poet and Tuareg nationalist, was born in the northern Sahara region of modern-day Niger. He is an Amazigh (Imazighen, pl.) or “Tuareg” poet from the Aïr Mountains, or one of the kel Aïr, or “people of Aïr,” a phrase that also means “caravan moving northward”; that is, Hawad hails from one of the five traditional homelands of the Tuareg people. “Tuareg” is an Arabic word that literally means “savage,” but Tuaregs are sometimes referred to as Berbers from the Latin barbarus, or barbarian. However, Tuaregs differ from the Berbers of the northern Arab countries of the Maghreb because of their nonsedentary lifestyle. Hawad is one of the “blue men” (tel tagalmust who were historically entrusted with the care of the camel In contrast the Fulani cared for the Sahara s cattle the Mossi attended to the region s horses etc From time immemorial Tuaregs have lived a nomadic ...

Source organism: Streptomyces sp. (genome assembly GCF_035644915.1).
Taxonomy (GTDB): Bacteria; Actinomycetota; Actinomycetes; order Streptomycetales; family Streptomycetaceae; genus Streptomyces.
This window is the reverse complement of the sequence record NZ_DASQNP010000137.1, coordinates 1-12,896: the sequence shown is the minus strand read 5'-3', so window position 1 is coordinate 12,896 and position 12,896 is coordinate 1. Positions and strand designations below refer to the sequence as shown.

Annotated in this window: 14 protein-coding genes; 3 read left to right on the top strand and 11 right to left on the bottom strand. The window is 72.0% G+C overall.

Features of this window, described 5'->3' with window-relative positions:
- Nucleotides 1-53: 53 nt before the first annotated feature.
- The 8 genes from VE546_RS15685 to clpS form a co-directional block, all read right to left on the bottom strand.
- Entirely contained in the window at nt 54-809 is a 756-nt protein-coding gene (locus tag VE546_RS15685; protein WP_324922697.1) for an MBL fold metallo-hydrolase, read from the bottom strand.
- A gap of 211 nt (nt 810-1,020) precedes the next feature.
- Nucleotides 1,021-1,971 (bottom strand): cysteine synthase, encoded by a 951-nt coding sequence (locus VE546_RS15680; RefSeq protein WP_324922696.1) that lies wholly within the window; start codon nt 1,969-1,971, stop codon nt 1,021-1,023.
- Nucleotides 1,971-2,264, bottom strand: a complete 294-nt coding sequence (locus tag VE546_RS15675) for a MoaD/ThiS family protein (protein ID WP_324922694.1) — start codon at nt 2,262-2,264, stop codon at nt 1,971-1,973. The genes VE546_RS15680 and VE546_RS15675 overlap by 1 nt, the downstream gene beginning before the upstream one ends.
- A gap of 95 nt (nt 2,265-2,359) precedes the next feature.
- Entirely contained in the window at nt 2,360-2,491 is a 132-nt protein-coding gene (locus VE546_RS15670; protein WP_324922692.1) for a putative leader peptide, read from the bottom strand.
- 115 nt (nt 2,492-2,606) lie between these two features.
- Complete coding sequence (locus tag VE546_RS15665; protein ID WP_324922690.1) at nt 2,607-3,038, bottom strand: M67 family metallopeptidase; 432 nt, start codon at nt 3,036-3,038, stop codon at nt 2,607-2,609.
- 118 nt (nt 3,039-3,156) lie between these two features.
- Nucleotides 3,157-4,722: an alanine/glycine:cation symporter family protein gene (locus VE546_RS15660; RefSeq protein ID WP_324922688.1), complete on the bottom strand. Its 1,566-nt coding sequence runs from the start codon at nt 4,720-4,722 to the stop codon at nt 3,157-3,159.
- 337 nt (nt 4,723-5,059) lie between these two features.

Article

Elsie A. Okobi

Nigerian journalist, newspaper founder, and nationalist politician, was born in Twon-Brass to Obidiah Joshua Ikoli from Ogbia and Rhoda Bogofanyo Egebesi from Twon-Brass, in present-day Bayelsa State. Ernest Sisei Ikoli’s elementary education was at Bonny Government School in Bonny, Rivers State, Nigeria, and his secondary education was at the capital, Lagos, where he was a member of the first group of students admitted to Kings College in 1910. An excellent student, Ikoli’s outstanding performance in his Cambridge Senior Local examination in 1912 led to his appointment as the first African teacher of mathematics and science at Kings College, a position he held from 1913 to 1919. During that period he taught Sylvanus Epiphanio Olympio, who later became the president of the Republic of Togo.

In 1919 Ikoli left his teaching position for journalism It was in this capacity that he was most successful earning the accolade of ...

Article